Police used tear gas on pro-democracy protesters on Sunday in Hong Kong and threatened to use more aggressive methods in dispersing demonstrators that numbered in the tens of thousands, who had paralyzed a key section of the semi-autonomous territory of China.
Police dressed in fatigues and holding large rifles paced the streets close to the local government headquarters.
Other police officers occasionally succeeded in pushing back protesters, many of whom had raised their arms in a sign of peaceful intent.
During one point of the protests, the police hoisted a banner that read Leave or we will have to open fire. Although it was not clear if they were referring to the officers intending to shoot rubber bullets, tear gas or something else.
Vehicular traffic was at a standstill and dozens of bus routes had to be diverted as huge crowds filled the roadways. The canisters of tear gas sent a number of protesters running, but the crowds were quick to re-gather and as nightfall came, the situation was still very tense.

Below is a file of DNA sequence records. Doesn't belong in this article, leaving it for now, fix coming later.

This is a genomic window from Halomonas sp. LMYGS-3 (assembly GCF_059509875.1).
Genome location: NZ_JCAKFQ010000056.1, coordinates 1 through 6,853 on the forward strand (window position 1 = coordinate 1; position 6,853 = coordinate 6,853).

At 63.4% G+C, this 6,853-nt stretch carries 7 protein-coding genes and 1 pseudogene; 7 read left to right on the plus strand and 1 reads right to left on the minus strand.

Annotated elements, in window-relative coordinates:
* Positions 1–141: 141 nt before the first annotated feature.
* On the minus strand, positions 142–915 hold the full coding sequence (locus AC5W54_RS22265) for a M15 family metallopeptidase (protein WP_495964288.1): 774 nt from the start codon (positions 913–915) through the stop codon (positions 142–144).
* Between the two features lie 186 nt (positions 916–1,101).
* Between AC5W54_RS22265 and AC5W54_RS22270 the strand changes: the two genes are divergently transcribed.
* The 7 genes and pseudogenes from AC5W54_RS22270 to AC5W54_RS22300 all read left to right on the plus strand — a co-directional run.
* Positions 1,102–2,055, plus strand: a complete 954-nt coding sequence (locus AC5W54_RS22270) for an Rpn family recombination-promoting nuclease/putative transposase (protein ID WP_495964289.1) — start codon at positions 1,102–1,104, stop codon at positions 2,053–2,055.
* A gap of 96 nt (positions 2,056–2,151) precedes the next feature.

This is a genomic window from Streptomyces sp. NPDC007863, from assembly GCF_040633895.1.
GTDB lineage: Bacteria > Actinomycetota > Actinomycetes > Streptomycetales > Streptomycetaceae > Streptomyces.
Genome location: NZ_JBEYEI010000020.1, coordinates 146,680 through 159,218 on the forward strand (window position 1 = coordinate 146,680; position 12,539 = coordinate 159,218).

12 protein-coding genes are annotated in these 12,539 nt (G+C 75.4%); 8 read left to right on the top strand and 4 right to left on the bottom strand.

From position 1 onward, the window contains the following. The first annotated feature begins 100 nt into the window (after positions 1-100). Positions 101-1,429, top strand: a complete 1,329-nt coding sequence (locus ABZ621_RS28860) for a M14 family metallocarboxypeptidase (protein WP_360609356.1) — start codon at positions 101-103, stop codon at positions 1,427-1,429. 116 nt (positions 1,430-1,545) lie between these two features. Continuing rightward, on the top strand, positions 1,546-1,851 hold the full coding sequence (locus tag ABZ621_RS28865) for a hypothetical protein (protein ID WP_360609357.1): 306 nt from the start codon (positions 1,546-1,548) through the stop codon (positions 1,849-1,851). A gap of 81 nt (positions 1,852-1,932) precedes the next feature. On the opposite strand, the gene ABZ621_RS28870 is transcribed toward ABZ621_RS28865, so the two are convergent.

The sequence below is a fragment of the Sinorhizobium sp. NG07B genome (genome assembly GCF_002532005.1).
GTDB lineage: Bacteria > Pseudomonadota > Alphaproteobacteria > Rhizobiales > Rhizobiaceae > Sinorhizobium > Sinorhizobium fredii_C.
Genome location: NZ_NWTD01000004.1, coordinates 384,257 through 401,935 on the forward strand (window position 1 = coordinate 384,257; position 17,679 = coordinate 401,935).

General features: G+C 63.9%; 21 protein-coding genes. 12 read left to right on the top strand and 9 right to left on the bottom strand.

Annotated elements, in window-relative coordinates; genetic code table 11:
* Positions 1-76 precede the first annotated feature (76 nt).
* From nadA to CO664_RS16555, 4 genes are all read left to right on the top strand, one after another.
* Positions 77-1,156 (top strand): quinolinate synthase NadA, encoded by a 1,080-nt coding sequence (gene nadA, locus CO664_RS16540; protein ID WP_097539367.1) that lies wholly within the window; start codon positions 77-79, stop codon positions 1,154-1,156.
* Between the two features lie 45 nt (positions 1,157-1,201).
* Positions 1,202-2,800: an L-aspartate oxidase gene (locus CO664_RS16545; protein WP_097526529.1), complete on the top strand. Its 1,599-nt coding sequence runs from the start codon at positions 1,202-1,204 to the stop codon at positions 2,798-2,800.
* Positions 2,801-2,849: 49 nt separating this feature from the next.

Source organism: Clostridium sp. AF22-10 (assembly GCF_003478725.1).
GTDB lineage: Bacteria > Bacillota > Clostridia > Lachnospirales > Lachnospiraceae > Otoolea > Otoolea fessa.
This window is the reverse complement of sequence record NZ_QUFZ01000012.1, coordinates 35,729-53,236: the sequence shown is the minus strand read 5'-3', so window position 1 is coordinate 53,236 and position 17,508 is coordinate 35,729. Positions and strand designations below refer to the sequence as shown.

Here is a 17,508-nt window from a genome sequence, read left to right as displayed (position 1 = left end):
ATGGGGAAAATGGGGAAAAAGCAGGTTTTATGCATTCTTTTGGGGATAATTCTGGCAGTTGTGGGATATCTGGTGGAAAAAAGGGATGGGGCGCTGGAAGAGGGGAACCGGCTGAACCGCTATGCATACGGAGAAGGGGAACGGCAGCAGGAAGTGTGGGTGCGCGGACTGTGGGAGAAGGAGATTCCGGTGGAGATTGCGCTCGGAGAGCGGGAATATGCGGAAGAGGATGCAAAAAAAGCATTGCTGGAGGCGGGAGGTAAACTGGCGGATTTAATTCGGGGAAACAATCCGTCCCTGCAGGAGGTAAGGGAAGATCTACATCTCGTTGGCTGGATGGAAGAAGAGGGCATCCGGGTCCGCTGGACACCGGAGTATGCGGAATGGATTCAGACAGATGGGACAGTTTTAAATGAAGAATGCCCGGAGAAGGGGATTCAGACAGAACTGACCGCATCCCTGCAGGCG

One leader of the protests said that Hong Kong’s people wanted freedom and democracy. Many protesters wore goggles and had umbrellas to protect themselves from any pepper spray or tear gas being shot at them.
A deadline was issued by leaders of the protest for Sunday midnight for the top official of the city Leung Chun-ying to address the demands they have of open and free elections.
They also were demanding that Leung, who is backed by Beijing and some aides resign and the government reopen a plaza to the public with the compound occupied by the government to allow for future protests.
The area referred to as the Civic Plaza, was closed off following prior demonstrations.
Over 70 people thus far have been arrested in the past three days, including three legislators who on Sunday were detained after they helped deliver audio equipment to the protesters.
Tension over the rules for the 2017 election for the city’s chief executive had been building for quite some time. Hong Kong was a British colony that was returned to the Chinese in 1997 under an agreement referred to as one country, two systems.